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Principles

1. Understand who and why

2. Understand the text

3. Choose what to say

4. Slash everything else

5. Edit sentences

6. Put into logical order

7. Demolish walls of words

8. Use links in the right way

9. Rest it then test it

 

3. Choose what to say

Put the best bit first.

Start with the most useful chunk

(Also known as the inverted pyramid principle).

Look for the chunk that is most useful to the people you're writing for. Move it to the start.

Group chunks by topic

Move the other chunks around so that everything on the same topic is grouped together.

Don't worry about rewriting (yet)

At this point you'll probably have too many chunks and too many headings. That's OK because you will be cutting out the unnecessary ones in the next step: 4. Slash everything else.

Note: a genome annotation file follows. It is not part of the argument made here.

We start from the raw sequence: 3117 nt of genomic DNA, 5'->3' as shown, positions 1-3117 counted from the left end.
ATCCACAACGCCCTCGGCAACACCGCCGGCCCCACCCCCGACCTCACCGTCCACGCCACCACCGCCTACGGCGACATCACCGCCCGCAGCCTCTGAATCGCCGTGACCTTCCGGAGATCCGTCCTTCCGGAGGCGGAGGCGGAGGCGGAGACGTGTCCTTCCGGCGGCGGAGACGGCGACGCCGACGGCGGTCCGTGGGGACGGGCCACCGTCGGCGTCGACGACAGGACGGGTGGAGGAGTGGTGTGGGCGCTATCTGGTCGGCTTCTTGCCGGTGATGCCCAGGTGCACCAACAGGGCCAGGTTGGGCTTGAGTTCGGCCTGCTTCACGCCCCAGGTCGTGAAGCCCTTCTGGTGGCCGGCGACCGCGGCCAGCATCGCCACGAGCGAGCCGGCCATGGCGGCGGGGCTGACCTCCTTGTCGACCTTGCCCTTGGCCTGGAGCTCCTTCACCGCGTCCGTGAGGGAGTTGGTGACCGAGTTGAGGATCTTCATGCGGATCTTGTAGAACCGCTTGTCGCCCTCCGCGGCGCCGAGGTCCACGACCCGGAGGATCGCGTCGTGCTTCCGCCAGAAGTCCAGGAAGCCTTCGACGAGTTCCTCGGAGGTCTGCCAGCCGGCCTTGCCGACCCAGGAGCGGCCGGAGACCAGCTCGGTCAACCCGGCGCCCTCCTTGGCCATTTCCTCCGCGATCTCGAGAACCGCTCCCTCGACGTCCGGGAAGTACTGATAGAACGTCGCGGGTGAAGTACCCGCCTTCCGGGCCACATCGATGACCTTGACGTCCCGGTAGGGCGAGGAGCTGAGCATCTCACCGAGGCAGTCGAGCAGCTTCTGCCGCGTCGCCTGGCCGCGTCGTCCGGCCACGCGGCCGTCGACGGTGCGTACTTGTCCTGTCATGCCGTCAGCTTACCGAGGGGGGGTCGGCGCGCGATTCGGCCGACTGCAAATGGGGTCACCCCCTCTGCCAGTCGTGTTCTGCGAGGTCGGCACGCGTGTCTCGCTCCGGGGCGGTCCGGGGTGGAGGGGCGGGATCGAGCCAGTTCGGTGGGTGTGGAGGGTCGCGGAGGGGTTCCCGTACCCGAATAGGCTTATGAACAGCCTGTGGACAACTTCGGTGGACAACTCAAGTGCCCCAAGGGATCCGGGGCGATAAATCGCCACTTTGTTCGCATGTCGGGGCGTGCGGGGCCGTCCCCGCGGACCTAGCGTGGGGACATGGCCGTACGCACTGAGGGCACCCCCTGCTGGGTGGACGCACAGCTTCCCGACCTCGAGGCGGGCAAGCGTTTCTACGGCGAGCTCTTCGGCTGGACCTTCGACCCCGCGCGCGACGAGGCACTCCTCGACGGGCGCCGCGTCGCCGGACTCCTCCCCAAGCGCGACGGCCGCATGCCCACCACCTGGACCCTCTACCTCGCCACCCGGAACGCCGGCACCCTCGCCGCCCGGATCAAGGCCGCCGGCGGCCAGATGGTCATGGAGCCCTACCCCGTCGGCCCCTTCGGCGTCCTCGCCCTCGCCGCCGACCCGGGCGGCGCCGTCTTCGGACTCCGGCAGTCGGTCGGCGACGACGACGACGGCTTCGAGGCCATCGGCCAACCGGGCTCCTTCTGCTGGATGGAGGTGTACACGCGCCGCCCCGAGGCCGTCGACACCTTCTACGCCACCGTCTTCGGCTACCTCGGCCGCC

Tip: Make sure destinations work on paper

When someone skips and scans to something that really is compelling, they change approach and start to read in a concentrated way. They have reached their destination.

That's when many people still prefer to print and read from paper. So make sure that it works well on paper, too.


Inverted pyramid principle

Pöttker, H. (2003) "News and its communicative quality: the inverted pyramid - when and why did it appear?" Journalism Studies, vol 4. no. 4


Where to find out more

Ginny Redish's book

chapter 8: Announcing Your Topic with a Clear Headline

chapter 9: Including Useful Headings